"With the 2020 Census quickly approaching, it is imperative that all communities of color continue to advocate for respectful collecting and accurate counting of our communities," said Michael Ishimoto, Senior Data Analyst of RISE for Boys and Men of Color. "With more accurate data we can strategically respond to longstanding needs, challenges, and opportunities in policymaking, research, and programming for our communities."

The lead writers from Advancing Justice | AAJC and APIASF will present their insights during a webinar on April 9, 2018 at 3pm EST. The report is available for download through the RISE website.

About Asian Americans Advancing Justice:

Asian Americans Advancing Justice | AAJC has a mission to advance the civil and human rights for Asian Americans and to build and promote a fair and equitable society for all. Advancing Justice – AAJC has served as a member to numerous advisory committees to the Census Bureau since 2000, including the Decennial Census Advisory Committee, the 2010 Census Advisory Committee, and, currently, the National Advisory Committee on Racial, Ethnic and Other Populations. In its advisory role, AAJC assists the Census Bureau in understanding what research and programs would help the Bureau effectively to address the cultural differences and intricacies in various hard-to-reach communities, particularly in Asian American communities, in order to get the most accurate count possible. Additionally, Advancing Justice – AAJC currently co-chairs the Leadership Conference on Civil and Human Rights' (Leadership Conference) Census Task Force.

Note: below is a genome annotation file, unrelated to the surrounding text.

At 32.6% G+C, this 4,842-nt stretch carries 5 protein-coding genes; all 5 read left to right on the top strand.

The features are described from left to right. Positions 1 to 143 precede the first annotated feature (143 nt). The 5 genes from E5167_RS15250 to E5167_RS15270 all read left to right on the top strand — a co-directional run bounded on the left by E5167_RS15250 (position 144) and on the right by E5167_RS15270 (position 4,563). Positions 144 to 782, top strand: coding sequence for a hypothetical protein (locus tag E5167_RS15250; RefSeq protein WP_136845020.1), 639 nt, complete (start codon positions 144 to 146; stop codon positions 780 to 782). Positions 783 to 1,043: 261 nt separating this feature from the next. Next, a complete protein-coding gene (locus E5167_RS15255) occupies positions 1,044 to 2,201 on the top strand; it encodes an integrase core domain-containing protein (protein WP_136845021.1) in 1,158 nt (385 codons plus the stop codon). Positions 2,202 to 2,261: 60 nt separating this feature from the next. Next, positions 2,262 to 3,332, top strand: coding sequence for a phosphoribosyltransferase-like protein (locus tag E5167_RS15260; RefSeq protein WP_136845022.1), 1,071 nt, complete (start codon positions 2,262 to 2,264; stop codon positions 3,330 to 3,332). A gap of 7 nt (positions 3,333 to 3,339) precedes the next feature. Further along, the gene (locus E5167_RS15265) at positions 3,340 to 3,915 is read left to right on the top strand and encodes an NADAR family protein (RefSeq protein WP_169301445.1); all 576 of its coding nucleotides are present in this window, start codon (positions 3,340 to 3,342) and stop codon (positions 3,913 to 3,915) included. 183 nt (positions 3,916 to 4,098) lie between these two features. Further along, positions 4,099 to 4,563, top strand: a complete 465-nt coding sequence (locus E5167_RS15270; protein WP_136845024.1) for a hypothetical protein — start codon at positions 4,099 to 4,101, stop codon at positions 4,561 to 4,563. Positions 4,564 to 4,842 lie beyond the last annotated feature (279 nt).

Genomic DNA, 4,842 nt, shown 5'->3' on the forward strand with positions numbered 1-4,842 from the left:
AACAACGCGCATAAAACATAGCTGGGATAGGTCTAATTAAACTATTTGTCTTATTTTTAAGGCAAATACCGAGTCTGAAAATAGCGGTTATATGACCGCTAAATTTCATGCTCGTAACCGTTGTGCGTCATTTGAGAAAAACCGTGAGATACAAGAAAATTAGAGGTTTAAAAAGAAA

Based in Washington, D.C., the Asian & Pacific Islander American Scholarship Fund (APIASF) is the nation's largest non-profit organization devoted to providing college scholarships for Asian Americans and Pacific Islanders (APIA). APIASF works to create opportunities for students to access, complete, and succeed after post-secondary education; thereby developing future leaders who will excel in their career, serve as role models in their communities, and will ultimately contribute to a vibrant America. Since 2003, APIASF has distributed more than $110 million in scholarships to deserving APIA students. APIASF manages three scholarship programs: APIASF's general scholarship, APIASF's AANAPISI scholarship, and the Gates Millennium Scholars/Asian Pacific Islander Americans funded by a grant from the Bill & Melinda Gates Foundation.

About RISE:

RISE for Boys and Men of Color is three-year interdisciplinary field advancement effort that aims to better understand and strategically improve the lives, experiences, and outcomes of boys and men of color in the United States. RISE spans five fields (education, health, human services and social policy, juvenile and criminal justice, and workforce development) and focuses on four populations (Asian Americans and Pacific Islanders, Blacks, Latinos, and Native Americans). RISE was made possible with the commitment of a three-year philanthropic investment of The Atlantic Philanthropies, W.K. Kellogg Foundation, Annie E. Casey, Foundation, Marguerite Casey Foundation, and members of the Executives' Alliance to Expand Opportunities for Boys and Men of Color.